I sat on the tailgate of our pick-up truck outside of town and watched a huge storm come together. I could see for miles as it formed over the vast space of Kansas prairie. The low hanging clouds looked like the underside of an egg carton and had an ominous, stunning, reddish color. The cool breeze was a welcome relief at the end of a hot and humid summer day. I was newly wed and had just moved to Kansas with my husband who was gone on a military field exercise that day. Unfortunately, he left this naive German girl without any instructions about the dangers of this type of storm. While my neighbors headed for the basement I headed for the hills to watch a storm. It was only when the color suddenly drained from the sky and the breeze turned violent that I became scared and headed home. On the news I heard of a tornado that touched down close by.
I was reminded of this adventure the other day when a tornado of a different kind almost touched down at our house. Hot air was rising in attitudes and demeanors. Faces that were normally bright became flushed with strange colors as the conflict grew. I was getting angry about the negative attitudes toward me and felt disrespected. Unlike in Kansas, this time I took shelter immediately. I went to the bathroom and locked the door. I texted a couple of my friends and asked for prayer.
There on my knees in my bathroom I sensed an unlikely answer:
“Why are you offended? Do you really deserve respect?”
Luke 17:5-10 came to mind.
The apostles asked for Jesus to increase their faith. I wonder if Jesus’ answer took them by surprise. He told them that they only needed little faith to accomplish great things. Did they already have what they needed but didn’t exercise it?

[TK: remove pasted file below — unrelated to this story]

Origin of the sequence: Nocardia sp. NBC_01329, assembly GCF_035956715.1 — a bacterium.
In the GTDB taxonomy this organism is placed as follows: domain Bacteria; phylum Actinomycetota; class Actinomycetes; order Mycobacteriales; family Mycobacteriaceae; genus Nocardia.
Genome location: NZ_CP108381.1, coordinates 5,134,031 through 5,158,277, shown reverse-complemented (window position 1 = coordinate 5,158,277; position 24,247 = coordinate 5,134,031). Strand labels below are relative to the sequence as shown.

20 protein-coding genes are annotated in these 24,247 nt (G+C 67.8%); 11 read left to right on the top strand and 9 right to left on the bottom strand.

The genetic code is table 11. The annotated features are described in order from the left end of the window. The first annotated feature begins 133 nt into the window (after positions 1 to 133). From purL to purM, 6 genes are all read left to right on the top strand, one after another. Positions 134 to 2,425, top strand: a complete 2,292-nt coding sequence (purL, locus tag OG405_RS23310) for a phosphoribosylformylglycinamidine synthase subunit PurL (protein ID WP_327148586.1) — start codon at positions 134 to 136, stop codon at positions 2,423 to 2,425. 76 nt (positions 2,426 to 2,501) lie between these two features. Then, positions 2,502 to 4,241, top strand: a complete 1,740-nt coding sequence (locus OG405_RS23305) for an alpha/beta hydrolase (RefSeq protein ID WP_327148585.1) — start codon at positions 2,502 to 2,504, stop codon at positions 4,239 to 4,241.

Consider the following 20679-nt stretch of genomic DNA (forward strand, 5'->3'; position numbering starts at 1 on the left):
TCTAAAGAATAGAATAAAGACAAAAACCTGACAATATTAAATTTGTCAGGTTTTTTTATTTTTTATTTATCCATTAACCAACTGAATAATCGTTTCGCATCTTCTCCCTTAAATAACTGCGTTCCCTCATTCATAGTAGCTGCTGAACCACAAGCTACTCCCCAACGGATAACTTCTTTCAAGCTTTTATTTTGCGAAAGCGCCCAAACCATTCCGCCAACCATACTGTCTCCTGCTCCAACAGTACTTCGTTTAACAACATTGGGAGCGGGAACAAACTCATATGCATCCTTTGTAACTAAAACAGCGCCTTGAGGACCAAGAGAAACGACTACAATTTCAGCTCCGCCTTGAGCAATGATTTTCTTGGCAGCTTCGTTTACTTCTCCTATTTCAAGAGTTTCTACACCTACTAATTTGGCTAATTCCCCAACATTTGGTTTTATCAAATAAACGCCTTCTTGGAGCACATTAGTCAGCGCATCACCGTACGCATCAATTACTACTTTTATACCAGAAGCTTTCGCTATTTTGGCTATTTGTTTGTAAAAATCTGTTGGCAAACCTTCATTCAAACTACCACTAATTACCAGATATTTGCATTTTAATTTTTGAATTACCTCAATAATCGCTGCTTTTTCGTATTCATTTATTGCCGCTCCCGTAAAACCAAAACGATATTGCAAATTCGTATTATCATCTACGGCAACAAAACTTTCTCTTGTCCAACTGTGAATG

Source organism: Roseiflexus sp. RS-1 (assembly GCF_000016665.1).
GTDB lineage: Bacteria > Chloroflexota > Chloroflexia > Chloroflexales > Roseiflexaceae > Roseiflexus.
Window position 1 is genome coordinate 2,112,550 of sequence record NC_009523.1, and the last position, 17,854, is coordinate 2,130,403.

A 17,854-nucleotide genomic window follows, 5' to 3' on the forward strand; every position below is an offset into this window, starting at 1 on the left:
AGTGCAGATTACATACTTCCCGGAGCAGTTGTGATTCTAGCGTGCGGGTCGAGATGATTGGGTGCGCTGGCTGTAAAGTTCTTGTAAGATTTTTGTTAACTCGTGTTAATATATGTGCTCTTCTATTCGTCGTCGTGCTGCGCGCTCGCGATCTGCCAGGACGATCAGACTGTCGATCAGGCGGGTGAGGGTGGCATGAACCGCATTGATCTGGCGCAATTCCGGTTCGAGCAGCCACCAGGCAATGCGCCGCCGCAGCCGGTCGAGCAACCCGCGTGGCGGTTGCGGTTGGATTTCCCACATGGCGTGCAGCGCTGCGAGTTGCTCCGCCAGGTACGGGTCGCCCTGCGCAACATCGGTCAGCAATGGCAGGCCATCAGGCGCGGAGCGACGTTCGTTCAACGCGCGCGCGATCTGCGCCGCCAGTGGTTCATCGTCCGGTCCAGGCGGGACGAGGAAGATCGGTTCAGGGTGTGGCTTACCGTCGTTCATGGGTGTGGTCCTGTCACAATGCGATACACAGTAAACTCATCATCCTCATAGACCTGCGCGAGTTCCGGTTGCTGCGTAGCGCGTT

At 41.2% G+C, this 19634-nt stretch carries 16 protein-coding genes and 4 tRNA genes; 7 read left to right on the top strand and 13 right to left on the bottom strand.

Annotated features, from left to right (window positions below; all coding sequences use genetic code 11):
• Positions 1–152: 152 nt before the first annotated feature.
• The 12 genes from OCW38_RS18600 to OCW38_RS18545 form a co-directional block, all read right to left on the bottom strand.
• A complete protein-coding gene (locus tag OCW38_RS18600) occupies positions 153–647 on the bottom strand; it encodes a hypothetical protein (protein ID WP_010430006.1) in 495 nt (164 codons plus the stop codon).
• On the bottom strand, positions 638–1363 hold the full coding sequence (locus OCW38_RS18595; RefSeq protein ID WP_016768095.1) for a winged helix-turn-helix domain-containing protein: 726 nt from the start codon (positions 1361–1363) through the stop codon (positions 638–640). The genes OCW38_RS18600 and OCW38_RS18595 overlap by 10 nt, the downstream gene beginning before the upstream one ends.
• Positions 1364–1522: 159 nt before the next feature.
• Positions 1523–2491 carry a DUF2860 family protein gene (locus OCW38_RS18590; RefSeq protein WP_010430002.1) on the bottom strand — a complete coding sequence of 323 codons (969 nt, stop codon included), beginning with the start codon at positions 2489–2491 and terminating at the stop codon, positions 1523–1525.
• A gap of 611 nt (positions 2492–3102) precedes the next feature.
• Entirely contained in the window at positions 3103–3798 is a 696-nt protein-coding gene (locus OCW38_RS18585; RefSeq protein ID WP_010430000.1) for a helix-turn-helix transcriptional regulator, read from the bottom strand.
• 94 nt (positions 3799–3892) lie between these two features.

Then Jesus told them a parable. He asked them to identify with a certain master over servants. However, He suddenly turned the tables and let them know that they were not like this master, but like the servants. He reminded them that their duty was to serve, not be in charge. He explained to them that the way to more of God was less of them.
When the storms of life hit me, I am tempted to exercise more of me. I tend to dig deep to find more of myself. I pull my spiritual boots up and try to be strong in my faith. My human nature tries to overcome the storm by a matching force. I fail to realize the power of God and that the way up is the way down – to my knees, acknowledging my need for Him. Here my demands for respect and being heard turn quickly into recognizing His greatness and that I depend on Him for everything. Only in humility can I understand that He deserves to be served. This attitude toward God quickly relieves the heat on which storms feed.
I praise God that nothing touched down in our home the other day – except weak knees on a bathroom floor. The only damage to report was a crush to pride. I think that just might be how storms pass.
“So you also, when you have done all
that you were commanded, say,
“We are unworthy servants,
we have only done what was our duty.'”
“Lord, help me to do my duty as Your servants.
Help me to love You with all my heart, mind, soul, and body
and love those around me in true humility!”